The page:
From West Mercia Police:

A two week period during February saw regional intensification with heightened work. Criminal activity was targeted as part of the Force’s overarching Protect campaign. This campaign seeks to tackle organised crime and disrupt those causing the most harm in our communities.

During the intensification period heroin, crack cocaine, cocaine and cannabis were seized by Police across Herefordshire, Worcestershire and Shropshire.

Over £35,000 in cash was seized, along with 20 mobile phones and weapons;  these included knives and an imitation hand gun.

Officers visited ‘cuckooed’ homes believed to be being exploited by drug dealers. They identified and safeguarded vulnerable people at risk of being exploited. Officers also engaged in education activity with fast food outlets, care homes, schools, local authorities, petrol stations and travel hubs across the counties.

Chief Superintendent Damian Barratt said: “West Mercia Police is no different to any other Police Force across the country where county lines drug dealers are exploiting vulnerable children, young people and adults.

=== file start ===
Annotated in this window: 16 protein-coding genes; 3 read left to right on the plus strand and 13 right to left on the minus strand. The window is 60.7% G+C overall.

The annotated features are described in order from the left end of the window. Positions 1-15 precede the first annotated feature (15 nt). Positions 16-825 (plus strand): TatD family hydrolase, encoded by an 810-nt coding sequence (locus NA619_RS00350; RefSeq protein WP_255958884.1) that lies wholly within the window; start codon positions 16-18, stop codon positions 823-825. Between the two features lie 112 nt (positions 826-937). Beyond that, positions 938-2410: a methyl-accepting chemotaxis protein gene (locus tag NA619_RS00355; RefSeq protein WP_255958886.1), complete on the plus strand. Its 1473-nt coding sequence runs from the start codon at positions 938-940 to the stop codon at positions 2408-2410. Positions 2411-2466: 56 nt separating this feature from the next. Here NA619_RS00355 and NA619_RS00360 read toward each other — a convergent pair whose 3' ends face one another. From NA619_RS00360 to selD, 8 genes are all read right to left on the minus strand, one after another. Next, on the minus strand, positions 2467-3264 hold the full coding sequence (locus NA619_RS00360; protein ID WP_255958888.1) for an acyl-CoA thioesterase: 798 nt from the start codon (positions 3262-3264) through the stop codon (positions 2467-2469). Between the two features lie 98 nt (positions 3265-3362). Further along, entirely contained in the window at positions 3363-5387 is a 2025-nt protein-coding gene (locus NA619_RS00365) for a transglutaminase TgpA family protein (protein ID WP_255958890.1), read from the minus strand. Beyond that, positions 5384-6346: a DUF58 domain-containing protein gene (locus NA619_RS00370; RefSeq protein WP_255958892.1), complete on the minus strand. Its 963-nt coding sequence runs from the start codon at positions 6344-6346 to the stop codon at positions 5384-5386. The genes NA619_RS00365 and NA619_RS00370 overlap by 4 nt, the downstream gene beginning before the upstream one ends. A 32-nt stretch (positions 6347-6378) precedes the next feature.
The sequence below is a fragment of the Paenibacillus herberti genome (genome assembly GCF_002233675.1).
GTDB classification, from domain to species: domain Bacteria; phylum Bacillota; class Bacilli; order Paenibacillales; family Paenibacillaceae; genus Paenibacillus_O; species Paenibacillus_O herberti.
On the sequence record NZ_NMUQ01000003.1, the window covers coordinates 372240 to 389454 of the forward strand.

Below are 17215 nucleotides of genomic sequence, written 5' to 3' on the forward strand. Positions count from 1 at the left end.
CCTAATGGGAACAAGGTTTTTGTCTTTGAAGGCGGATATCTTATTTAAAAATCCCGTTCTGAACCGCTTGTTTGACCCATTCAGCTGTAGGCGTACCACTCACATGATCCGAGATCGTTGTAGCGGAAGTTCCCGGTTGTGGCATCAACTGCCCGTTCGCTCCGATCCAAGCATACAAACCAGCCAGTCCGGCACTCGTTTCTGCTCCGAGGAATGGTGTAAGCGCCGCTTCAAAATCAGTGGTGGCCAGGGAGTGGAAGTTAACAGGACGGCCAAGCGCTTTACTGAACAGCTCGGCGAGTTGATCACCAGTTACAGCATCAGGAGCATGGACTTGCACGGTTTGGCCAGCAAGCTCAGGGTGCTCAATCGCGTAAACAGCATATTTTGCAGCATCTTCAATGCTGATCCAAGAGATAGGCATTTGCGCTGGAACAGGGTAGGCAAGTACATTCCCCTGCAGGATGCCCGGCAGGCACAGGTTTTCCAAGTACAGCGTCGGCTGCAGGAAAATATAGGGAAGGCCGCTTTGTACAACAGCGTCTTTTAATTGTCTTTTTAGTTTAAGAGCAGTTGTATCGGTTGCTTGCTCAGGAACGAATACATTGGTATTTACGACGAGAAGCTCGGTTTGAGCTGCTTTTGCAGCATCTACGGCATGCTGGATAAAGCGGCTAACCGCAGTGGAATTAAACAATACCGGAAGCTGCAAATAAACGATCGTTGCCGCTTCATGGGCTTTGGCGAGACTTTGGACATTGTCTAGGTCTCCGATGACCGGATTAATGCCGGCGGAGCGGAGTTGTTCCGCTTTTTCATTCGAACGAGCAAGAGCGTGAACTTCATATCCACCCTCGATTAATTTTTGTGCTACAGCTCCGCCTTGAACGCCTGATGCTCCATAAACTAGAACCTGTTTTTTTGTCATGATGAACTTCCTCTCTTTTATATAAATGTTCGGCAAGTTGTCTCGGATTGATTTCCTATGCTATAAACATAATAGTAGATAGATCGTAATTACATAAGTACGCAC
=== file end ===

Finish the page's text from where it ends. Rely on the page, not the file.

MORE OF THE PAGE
“Organised crime groups are targeting our local communities and exploiting vulnerable people to transport drugs into our counties. In a practice known as cuckoo-ing, offenders often seek to take over the homes of vulnerable people to further facilitate drug dealing.

“These groups are often involved in serious violence and do not think twice about putting young and vulnerable people in frightening situations, causing them to make decisions that can ultimately change their lives and the lives of others forever. We are determined to do all we can to stop this from happening.

“We’re committed to tackling serious and organised crime as part of our ‘Protect’ campaign. Despite the Covid19 lockdown restrictions this criminality continues and no matter what the circumstances, our officers are here 24/7 365 days a year to protect people from harm.”

To report concerns about County Lines visit the Tell Us About section of . Alternatively information can be reported anonymously to Crimestoppers on 0800 555 111. Crimestoppers is independent of police and completely confidential.